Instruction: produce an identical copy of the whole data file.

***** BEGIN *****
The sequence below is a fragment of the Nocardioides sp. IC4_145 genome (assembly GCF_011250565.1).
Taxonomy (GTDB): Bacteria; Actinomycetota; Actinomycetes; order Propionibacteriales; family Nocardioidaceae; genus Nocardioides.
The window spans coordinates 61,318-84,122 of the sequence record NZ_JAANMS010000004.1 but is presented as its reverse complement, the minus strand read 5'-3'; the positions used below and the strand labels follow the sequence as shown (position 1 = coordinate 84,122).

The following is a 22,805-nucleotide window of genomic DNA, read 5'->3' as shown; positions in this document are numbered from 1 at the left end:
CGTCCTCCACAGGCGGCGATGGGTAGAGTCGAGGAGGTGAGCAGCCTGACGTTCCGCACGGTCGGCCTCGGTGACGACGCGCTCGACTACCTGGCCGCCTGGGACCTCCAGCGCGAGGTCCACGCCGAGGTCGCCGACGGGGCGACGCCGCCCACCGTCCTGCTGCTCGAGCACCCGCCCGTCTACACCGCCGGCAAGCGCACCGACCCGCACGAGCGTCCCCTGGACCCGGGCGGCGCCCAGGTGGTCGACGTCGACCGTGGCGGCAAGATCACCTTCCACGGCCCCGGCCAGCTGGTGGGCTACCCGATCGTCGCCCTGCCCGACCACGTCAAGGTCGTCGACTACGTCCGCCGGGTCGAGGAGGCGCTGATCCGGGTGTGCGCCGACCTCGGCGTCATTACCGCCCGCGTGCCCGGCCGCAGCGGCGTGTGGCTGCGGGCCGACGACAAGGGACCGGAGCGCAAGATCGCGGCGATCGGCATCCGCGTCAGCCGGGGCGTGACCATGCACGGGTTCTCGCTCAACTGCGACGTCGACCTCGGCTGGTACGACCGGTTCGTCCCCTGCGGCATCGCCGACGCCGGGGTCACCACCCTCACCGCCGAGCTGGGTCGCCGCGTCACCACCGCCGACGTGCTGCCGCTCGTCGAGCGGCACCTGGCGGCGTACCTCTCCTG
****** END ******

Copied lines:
The sequence below is a fragment of the Nocardioides sp. IC4_145 genome (assembly GCF_011250565.1).
Taxonomy (GTDB): Bacteria; Actinomycetota; Actinomycetes; order Propionibacteriales; family Nocardioidaceae; genus Nocardioides.
The window spans coordinates 61,318-84,122 of the sequence record NZ_JAANMS010000004.1 but is presented as its reverse complement, the minus strand read 5'-3'; the positions used below and the strand labels follow the sequence as shown (position 1 = coordinate 84,122).

The following is a 22,805-nucleotide window of genomic DNA, read 5'->3' as shown; positions in this document are numbered from 1 at the left end:
CGTCCTCCACAGGCGGCGATGGGTAGAGTCGAGGAGGTGAGCAGCCTGACGTTCCGCACGGTCGGCCTCGGTGACGACGCGCTCGACTACCTGGCCGCCTGGGACCTCCAGCGCGAGGTCCACGCCGAGGTCGCCGACGGGGCGACGCCGCCCACCGTCCTGCTGCTCGAGCACCCGCCCGTCTACACCGCCGGCAAGCGCACCGACCCGCACGAGCGTCCCCTGGACCCGGGCGGCGCCCAGGTGGTCGACGTCGACCGTGGCGGCAAGATCACCTTCCACGGCCCCGGCCAGCTGGTGGGCTACCCGATCGTCGCCCTGCCCGACCACGTCAAGGTCGTCGACTACGTCCGCCGGGTCGAGGAGGCGCTGATCCGGGTGTGCGCCGACCTCGGCGTCATTACCGCCCGCGTGCCCGGCCGCAGCGGCGTGTGGCTGCGGGCCGACGACAAGGGACCGGAGCGCAAGATCGCGGCGATCGGCATCCGCGTCAGCCGGGGCGTGACCATGCACGGGTTCTCGCTCAACTGCGACGTCGACCTCGGCTGGTACGACCGGTTCGTCCCCTGCGGCATCGCCGACGCCGGGGTCACCACCCTCACCGCCGAGCTGGGTCGCCGCGTCACCACCGCCGACGTGCTGCCGCTCGTCGAGCGGCACCTGGCGGCGTACCTCTCCTG